Clinical applications of the pedicled anterolateral thigh flap in reconstruction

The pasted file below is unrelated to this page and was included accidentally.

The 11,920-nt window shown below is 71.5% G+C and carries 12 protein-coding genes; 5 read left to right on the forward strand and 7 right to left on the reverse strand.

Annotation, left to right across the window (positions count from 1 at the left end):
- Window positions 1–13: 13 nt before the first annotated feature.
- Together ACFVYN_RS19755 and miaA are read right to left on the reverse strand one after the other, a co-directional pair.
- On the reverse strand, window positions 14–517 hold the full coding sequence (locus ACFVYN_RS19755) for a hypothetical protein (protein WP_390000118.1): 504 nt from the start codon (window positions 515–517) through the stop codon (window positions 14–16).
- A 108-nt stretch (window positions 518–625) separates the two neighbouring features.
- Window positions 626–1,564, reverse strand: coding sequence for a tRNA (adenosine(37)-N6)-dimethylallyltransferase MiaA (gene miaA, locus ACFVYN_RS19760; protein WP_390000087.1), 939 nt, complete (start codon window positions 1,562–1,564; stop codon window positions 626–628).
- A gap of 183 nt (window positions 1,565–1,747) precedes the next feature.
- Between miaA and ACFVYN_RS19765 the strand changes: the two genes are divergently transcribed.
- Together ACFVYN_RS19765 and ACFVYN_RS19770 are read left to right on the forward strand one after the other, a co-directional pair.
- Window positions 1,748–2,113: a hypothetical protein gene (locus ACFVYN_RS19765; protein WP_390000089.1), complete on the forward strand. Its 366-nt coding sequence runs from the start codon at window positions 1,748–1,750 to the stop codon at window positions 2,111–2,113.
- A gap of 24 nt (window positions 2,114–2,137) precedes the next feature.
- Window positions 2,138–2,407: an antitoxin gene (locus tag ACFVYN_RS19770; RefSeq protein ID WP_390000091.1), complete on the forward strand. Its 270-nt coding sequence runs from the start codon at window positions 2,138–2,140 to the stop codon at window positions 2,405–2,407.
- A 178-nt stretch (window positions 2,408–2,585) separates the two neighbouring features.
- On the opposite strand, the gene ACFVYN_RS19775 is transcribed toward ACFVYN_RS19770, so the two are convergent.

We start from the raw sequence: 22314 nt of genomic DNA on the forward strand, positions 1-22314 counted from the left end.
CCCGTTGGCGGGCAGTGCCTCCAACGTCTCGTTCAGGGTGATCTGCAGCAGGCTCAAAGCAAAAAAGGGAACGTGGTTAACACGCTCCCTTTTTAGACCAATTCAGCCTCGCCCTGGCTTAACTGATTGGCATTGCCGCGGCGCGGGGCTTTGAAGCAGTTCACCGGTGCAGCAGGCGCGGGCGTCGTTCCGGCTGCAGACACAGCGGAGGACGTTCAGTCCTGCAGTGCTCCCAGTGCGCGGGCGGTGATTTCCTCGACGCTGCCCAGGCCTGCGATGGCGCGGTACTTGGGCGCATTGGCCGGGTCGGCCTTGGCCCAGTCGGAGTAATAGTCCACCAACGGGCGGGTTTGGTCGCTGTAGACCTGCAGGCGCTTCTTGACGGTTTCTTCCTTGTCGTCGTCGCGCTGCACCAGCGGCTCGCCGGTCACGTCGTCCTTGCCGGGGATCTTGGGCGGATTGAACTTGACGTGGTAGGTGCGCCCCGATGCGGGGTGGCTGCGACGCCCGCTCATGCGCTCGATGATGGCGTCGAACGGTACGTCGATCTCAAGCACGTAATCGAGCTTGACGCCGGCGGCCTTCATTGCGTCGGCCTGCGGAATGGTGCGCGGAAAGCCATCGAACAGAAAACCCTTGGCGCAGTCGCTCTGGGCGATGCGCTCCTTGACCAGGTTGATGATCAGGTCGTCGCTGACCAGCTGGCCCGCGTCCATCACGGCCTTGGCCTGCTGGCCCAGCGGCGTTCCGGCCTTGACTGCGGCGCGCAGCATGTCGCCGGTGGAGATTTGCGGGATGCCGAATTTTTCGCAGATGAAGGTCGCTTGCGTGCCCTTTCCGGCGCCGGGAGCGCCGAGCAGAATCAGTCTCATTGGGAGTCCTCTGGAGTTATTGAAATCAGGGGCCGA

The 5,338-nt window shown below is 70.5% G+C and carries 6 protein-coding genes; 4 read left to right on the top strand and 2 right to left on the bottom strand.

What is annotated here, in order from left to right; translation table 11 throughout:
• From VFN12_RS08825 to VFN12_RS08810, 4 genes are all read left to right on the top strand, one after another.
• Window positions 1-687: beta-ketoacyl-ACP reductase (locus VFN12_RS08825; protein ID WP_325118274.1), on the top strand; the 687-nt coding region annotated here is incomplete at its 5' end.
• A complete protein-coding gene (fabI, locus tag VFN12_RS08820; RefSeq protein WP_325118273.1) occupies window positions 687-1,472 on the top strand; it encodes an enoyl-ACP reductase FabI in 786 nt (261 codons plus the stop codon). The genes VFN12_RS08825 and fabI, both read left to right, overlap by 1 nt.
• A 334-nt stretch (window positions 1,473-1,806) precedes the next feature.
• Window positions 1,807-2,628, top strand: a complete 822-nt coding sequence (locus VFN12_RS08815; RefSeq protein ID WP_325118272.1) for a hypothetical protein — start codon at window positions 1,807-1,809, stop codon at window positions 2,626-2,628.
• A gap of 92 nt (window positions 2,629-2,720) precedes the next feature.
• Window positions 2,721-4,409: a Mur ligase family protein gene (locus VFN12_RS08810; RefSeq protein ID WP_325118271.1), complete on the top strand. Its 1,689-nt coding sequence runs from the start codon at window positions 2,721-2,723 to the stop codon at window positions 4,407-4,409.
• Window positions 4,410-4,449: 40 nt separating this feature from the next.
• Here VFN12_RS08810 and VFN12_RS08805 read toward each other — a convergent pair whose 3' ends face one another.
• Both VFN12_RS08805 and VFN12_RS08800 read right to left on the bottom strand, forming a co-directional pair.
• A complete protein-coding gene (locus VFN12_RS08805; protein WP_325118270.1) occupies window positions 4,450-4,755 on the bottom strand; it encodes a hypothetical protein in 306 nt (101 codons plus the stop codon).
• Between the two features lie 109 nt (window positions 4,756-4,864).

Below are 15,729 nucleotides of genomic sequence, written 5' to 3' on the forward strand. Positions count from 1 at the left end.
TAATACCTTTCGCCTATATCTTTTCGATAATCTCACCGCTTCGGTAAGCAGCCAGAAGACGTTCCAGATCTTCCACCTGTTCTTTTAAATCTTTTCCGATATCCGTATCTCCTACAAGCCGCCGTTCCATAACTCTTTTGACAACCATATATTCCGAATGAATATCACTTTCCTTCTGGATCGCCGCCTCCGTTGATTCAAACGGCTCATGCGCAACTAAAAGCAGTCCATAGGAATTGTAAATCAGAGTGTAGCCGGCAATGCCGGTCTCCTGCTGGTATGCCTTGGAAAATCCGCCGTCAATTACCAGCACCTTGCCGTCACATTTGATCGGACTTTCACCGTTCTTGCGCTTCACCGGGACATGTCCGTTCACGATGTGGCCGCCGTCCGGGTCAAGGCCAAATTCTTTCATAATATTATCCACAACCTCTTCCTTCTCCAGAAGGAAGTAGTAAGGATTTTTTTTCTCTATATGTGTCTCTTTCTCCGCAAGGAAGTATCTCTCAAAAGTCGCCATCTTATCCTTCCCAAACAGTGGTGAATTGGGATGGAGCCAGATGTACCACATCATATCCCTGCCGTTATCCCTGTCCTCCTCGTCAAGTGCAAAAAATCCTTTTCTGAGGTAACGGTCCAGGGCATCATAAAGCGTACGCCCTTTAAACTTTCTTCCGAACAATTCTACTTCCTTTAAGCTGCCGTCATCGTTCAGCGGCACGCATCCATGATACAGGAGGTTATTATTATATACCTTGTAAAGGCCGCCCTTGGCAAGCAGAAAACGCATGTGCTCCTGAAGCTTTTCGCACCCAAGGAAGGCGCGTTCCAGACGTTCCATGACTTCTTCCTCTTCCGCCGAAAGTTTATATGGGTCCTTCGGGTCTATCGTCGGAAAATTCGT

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Introduction of the anterolateral thigh (ALT) flap by Song et al. in 19841 led to a revolution in reconstructive microsurgery, with the subsequent introduction of so‐called ‘perforator flaps’.2 In recent years, the free ALT flap has become a workhorse for reconstructing skin and soft‐tissue defects. Following extensive experience with free ALT flaps, Wei et al.3 characterized it as an ideal soft‐tissue flap, because of its remarkably long pedicle, reliable vascularity, tremendous versatility and the minor level of donor site morbidity. Koshima et al.4 first reported its use as a pedicled flap for the reconstruction of an extensive perineal defect. We used this flap in the reconstruction of trochanteric defects caused either by pressure sores or by osteomyelitis of the trochanter with implant extrusion.5 We refined the procedure as a modified pedicled ALT myocutaneous flap based on the descending branch of the lateral circumflex femoral artery to cover trochanteric pressure sores.6 Three cases of abdominal wall and one groin defect were also covered using pedicled ALT flaps7 and one case of a prosthesis‐exposed knee with infection was successfully reconstructed using a reversed ALT flap. We also used the pedicled ALT flap in 10 cases of penoscrotal defects because of Fournier's gangrene.8 In this series, we present our experience with the use of pedicled ALT perforator flaps to cover the defects from knee to abdomen.
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